An example illustrating the effects of the two boundary layer states on an airfoil at a low angle of attack and relatively low Reynolds number is shown in the figure below. In this case, the flow was visualized in a wind tunnel by employing a surface oil flow technique in which light mineral oil is mixed with a white paint powder, and the mixture is applied to the surface with a brush. The shear stress on the oil mixture from the boundary layer creates a pattern, with regions of lower skin friction leaving behind more significant oil accumulations.

# Skin Friction Drag on an Airfoil

Estimating the skin friction drag on bodies with a turbulent boundary layer is an important problem in aerospace engineering. While the problem is generally complex for a complete airplane or other flight vehicles because of the complex surfaces and the highly three-dimensional boundary layers that subsequently develop, the process can be illustrated for a two-dimensional airfoil. An airfoil is reasonably thin and flat, so at least at low angles of attack, the airfoil can be approximated by a flat plate.

The net shear stress drag on the plate with the laminar flow can then be found by integrating along the length or chord of the plate. For the Blasius result then, the sectional drag coefficient is

(16)

where the factor “2” is needed because the plate has upper and lower surfaces, his latter result being plotted for reference in the figure below.

For the fully turbulent boundary layer development on a flat plate, the skin friction coefficient on one side of the plate is found to conform to an empirical relationship given by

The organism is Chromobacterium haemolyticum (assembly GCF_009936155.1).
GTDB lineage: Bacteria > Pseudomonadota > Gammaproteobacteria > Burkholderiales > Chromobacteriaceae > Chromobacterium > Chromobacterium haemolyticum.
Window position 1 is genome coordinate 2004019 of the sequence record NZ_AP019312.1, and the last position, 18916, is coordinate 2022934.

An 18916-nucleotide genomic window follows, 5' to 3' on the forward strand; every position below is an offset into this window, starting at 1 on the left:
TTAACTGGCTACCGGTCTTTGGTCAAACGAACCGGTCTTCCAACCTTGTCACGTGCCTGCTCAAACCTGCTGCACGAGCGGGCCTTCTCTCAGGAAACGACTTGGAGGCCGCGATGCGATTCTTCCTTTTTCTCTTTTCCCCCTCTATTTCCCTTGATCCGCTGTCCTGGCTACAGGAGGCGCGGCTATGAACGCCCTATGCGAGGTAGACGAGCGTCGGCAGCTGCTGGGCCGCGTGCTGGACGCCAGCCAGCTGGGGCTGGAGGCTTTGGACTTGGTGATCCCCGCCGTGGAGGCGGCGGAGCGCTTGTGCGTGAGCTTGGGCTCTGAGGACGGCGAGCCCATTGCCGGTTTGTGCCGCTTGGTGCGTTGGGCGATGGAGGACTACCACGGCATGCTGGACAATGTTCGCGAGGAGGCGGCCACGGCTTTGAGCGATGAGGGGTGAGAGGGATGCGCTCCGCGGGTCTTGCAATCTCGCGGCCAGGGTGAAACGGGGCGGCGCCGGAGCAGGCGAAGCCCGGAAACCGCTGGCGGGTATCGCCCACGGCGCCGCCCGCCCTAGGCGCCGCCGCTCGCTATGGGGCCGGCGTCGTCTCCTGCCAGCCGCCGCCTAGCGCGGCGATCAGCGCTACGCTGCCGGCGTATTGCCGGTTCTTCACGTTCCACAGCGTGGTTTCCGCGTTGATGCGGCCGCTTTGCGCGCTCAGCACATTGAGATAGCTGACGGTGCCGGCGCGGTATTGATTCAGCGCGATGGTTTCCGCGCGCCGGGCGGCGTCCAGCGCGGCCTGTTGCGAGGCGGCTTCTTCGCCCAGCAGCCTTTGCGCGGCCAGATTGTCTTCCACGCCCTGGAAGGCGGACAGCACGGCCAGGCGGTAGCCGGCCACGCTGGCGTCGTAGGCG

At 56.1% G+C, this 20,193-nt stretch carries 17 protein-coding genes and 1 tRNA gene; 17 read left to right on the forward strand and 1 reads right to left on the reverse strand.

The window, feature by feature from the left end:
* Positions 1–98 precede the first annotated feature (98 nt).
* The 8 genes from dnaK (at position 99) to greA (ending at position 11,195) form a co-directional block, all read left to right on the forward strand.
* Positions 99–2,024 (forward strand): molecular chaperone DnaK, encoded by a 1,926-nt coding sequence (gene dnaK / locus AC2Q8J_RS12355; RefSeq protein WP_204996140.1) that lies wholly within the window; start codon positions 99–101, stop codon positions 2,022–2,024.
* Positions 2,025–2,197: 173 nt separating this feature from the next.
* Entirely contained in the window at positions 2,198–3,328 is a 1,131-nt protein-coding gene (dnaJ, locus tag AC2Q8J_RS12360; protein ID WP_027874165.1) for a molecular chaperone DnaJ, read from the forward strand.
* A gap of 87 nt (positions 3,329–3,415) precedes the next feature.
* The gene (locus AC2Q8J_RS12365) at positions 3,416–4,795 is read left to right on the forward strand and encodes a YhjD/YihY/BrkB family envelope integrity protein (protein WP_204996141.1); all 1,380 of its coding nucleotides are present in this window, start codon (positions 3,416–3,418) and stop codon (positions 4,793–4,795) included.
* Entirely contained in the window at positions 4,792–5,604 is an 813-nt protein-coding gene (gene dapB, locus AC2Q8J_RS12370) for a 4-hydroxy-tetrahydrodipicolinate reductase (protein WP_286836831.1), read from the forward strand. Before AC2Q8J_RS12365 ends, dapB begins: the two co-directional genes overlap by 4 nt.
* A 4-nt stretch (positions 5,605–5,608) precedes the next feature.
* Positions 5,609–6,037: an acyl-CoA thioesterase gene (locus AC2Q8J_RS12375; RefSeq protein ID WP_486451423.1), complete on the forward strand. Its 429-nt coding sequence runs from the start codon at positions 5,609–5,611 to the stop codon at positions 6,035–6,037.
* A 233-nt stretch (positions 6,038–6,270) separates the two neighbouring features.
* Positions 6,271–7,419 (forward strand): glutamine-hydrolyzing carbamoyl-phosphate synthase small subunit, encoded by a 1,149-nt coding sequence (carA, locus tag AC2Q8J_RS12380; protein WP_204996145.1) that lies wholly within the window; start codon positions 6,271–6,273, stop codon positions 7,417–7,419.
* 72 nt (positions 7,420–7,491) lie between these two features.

(17)

This latter result is obtained by assuming the velocity profile corresponds to a 1/7th power law profile, as given previously. If the plate was to have a fully turbulent boundary layer over its upper and lower surfaces, then by integration (as for the laminar case), it is found that

(18)

The validity of the latter expression is generally limited to a range between and . Below the boundary layer can normally be assumed to be laminar, that is, unless the pressure gradients are particularly adverse, which will slow the flow near the wall and cause the boundary layer to separate.

These results shown in the graph above suggest that the turbulent flat-plate solution is a good approximation to the viscous (shear) drag on many airfoils over a fairly wide range of practical Reynolds numbers found during flight on aircraft, i.e., above . In this case, it will be sufficient to assume that

(19)

where is the reference chord Reynolds number for which a reference value of drag is known for a given airfoil section; not all airfoils will have known (measured) drag coefficients at all Reynolds numbers, but this approach allows the drag coefficient for other Reynolds numbers to be estimated with good confidence.

The empirical drag equation, which was suggested by McCroskey,

(20)

offers an improved correlation at the higher chord Reynolds numbers, which will be typical of those found on larger aircraft and at higher flight speeds. At very low Reynolds numbers, say below , the laminar boundary layer separates more readily. The drag coefficients of typical airfoils larger than either laminar or turbulent boundary layer theory would suggest.